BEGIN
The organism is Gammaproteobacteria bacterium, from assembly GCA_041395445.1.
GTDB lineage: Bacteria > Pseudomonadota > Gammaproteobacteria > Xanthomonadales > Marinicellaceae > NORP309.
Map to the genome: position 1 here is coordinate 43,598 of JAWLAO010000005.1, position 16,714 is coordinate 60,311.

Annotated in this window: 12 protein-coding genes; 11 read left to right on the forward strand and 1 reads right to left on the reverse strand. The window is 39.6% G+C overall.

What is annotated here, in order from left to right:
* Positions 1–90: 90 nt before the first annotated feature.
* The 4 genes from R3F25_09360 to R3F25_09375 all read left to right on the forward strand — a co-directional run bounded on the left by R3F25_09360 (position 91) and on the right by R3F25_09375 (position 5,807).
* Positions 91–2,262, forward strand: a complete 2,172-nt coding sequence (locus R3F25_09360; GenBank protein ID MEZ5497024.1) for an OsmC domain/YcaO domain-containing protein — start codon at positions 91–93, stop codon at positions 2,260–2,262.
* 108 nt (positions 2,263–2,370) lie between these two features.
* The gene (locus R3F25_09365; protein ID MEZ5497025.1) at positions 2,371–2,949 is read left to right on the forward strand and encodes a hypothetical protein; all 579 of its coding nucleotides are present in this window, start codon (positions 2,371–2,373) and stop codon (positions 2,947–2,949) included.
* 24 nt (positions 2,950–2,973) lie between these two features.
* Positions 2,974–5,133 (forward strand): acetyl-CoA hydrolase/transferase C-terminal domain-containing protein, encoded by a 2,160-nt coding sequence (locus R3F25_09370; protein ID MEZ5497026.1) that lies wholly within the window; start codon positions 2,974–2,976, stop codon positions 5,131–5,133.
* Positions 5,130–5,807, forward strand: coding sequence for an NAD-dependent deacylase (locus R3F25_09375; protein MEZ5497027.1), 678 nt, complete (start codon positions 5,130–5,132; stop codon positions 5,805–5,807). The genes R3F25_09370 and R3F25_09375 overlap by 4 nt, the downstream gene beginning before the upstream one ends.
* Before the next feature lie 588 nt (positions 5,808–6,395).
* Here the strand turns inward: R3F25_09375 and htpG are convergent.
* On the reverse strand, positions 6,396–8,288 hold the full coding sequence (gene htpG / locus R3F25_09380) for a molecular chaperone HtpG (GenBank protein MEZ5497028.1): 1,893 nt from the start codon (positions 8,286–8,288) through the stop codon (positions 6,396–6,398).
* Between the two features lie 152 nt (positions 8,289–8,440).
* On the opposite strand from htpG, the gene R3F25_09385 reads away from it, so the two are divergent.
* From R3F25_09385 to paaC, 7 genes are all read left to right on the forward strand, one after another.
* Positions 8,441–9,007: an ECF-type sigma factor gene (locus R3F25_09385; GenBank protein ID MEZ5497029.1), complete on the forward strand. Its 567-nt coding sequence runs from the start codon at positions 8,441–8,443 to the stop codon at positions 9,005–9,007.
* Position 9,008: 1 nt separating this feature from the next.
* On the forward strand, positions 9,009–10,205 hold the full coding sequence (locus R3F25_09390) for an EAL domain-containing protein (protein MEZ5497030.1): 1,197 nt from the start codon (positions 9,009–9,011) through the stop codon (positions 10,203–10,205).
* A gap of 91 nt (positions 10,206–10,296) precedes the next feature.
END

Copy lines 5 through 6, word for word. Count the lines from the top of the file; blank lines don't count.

What is annotated here, in order from left to right:
* Positions 1–90: 90 nt before the first annotated feature.